Chief Justice Ranjan Gogoi poses pointed questions on why the selection panel was not consulted before removing Verma
With the date of CBI director-in-exile Alok Verma’s superannuation fast approaching, the Supreme Court, on Thursday (December 6), heard further arguments by the Central Vigilance Commission (CVC) on why there was a pressing need to divest the top IPS official of his responsibilities without consulting the selection committee mandated for appointing the probe agency’s chief.
The proceedings in the petition filed by Verma challenging the Centre’s midnight decision of October 24 to send him on leave saw Chief Justice Ranjan Gogoi pose some terse questions to Solicitor General Tushar Mehta, appearing for the CVC, on why the selection committee for appointing the CBI director was not consulted before divesting Verma of his responsibilities when the issues mentioned by the Centre to justify its action had been raging since July this year.
The posers from the Chief Justice came as Solicitor General Tushar Mehta reiterated that the action against Verma was necessary and that the CVC, like the Centre, had not erred when it signed on the decision to divest the CBI director of his responsibilities. Mehta, who had begun his submissions on Wednesday after Attorney General KK Venugopal made similar averments before the court, resumed his arguments, on Thursday, while placing reliance on the scope of the CVC’s superintendence over the CBI as mandated by law.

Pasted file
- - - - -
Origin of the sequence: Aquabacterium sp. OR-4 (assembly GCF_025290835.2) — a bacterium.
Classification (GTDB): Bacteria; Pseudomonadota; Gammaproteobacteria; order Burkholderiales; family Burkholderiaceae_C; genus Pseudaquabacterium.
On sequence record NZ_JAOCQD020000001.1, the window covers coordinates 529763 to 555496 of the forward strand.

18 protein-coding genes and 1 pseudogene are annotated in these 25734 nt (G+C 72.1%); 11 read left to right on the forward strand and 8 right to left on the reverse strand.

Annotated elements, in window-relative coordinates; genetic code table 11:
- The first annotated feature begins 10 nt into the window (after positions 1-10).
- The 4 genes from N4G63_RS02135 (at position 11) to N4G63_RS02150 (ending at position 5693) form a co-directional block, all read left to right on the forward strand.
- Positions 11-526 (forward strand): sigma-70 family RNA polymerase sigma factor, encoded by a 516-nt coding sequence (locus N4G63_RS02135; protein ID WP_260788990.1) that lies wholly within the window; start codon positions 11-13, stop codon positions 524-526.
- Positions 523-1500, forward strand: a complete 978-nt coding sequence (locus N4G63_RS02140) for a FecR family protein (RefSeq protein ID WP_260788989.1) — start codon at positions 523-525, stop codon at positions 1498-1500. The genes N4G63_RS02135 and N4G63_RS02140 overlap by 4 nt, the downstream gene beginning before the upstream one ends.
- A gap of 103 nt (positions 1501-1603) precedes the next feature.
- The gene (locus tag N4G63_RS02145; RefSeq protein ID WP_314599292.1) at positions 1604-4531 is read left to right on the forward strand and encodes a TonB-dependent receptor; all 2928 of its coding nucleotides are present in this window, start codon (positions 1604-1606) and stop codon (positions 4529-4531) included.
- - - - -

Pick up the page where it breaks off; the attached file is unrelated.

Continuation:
Mehta said that the CBI director, by virtue of being an IPS officer, continues to be governed by rules laid out for the All India Services and thus, the action taken by the CVC against Verma was not bad in law.
The Chief Justice quizzed Mehta on the CBI director’s contention that he has a minimum two-year functional tenure guaranteed under the law and that the Centre’s action of sending him on leave had curtailed this term. Chief Justice Gogoi said that the idea behind a secure two-year tenure is to give the office of the CBI director “some permanence”. The Chief Justice also pointed out to Mehta that “what prompted the CVC to take a decision on October 23 (recommend divesting Verma of his responsibilities) did not happen overnight… it did not require immediate action because such an anomaly (the feud between Verma and his deputy, special director Rakesh Asthana) in the institution was going on since July.”
“Why not be completely fair… What’s the difficulty in consulting the selection committee? The essence of every government action is what’s best for administration. It is not only a question of adherence to the law but of better adherence to the law,” the Chief Justice said. He added that even in cases of exigencies, “it is not advisable to go to the selection committee at some stage?”